Acculturation of French fashion in Japan after World War II: Fashion as a device constructing identity
Kyoko Koma
Published 2011-01-01
https://doi.org/10.15388/AOV.2011.0.1097
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How to Cite

Koma K. (2011) “Acculturation of French fashion in Japan after World War II: Fashion as a device constructing identity”, Acta Orientalia Vilnensia, 12(1), pp. 63-77. doi: 10.15388/AOV.2011.0.1097.

Abstract

Vytautas Magnus University / Mykolas Romeris University

In our paper, we discuss how French fashion was acculturated in Japan after WWII, a period in which Japan rushed to modernise/occidentalise. Through an analysis of the dominant discourse of Japanese fashion magazines, we focus on the following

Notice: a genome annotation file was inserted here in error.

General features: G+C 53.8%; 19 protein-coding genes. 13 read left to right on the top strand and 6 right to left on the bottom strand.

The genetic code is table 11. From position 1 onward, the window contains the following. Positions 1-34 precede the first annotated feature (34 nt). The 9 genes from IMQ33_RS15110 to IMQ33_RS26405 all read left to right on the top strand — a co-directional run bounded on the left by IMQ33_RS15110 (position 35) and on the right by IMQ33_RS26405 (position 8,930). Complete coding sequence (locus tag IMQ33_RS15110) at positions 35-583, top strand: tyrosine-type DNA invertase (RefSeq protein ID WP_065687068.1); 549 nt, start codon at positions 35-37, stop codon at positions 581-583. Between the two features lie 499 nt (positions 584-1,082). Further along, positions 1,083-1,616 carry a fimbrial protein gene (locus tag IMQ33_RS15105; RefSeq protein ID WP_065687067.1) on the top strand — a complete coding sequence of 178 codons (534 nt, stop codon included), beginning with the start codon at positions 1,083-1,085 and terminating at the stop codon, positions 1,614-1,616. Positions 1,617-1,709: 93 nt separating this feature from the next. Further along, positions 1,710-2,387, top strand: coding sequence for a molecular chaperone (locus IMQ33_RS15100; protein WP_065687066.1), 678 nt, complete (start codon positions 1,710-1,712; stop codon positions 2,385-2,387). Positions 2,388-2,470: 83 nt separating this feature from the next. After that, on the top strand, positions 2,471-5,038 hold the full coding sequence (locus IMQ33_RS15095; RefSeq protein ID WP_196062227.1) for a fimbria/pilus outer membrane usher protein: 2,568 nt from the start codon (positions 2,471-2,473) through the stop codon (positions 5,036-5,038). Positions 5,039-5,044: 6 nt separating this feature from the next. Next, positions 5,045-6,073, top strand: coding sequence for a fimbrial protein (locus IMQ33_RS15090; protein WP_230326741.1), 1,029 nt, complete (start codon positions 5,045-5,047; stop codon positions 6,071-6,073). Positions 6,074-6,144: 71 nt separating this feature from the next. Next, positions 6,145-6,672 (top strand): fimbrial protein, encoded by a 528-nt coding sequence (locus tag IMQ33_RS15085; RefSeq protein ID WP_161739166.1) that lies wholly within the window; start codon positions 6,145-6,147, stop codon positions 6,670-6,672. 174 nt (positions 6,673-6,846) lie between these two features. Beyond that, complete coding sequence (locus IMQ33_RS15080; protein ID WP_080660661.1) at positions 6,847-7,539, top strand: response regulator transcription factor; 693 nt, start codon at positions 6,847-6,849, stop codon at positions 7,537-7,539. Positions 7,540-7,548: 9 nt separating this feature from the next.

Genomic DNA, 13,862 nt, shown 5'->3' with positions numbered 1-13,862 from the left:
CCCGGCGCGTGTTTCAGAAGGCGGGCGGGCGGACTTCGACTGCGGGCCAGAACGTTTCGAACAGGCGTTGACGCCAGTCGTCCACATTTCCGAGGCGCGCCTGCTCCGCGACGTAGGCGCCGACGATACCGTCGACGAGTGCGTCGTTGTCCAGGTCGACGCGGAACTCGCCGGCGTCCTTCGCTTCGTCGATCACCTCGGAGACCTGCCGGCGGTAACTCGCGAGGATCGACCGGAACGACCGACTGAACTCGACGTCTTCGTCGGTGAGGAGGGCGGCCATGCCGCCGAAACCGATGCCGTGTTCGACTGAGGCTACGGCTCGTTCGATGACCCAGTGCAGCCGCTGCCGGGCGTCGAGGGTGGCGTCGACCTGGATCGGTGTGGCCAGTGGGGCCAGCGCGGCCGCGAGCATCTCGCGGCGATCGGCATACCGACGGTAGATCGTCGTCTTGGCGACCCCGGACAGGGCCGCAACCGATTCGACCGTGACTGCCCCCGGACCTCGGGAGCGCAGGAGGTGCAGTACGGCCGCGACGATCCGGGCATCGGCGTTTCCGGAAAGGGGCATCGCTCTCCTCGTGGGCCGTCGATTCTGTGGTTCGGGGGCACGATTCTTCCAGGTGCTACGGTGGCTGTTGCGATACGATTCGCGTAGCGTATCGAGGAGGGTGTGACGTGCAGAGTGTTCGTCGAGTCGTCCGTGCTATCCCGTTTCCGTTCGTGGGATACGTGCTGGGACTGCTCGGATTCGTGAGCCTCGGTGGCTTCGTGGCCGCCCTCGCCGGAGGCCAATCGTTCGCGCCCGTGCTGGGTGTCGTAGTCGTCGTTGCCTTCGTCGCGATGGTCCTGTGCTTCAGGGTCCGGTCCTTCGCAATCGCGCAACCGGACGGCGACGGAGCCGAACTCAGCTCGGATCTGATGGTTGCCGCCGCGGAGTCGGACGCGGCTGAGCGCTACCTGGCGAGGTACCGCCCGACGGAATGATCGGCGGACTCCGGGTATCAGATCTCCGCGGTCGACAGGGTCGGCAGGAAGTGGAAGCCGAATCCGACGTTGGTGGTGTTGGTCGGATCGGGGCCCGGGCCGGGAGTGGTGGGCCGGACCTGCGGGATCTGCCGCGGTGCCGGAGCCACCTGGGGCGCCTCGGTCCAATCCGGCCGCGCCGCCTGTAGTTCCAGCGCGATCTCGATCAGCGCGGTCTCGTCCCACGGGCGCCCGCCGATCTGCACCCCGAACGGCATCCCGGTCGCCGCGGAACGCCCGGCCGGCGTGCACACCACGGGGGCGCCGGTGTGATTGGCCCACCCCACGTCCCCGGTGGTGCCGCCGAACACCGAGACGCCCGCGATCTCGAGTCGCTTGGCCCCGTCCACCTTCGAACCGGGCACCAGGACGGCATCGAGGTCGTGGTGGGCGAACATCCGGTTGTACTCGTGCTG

French fashion trend that spread throughout Japan: a long, flared skirt inspired by a Paris fashion. The skirt was a new look by French fashion designer Christian Dior just after WWII. The other focus of this paper is on the soaring popularity of European brand Louis Vuitton in 1970 and 1999. Modernisation in the fashion realm following WWII could be said to be the localisation of the French fashions followed by Americans; the manner by which French fashion was acculturated in Japan after WWII changed according to the Japanese social context. Articles in the dressmaking fashion magazine Soen promoted the new style blindly. In the 1970s when great economic growth was realised, Japanese travellers shopping for real Louis Vuitton bags in France were attempting to belong to middle class society. Featured articles on Louis Vuitton in 1999 presented several ways of localising the usage of this bag for all generations of women to find belonging in their own groups.

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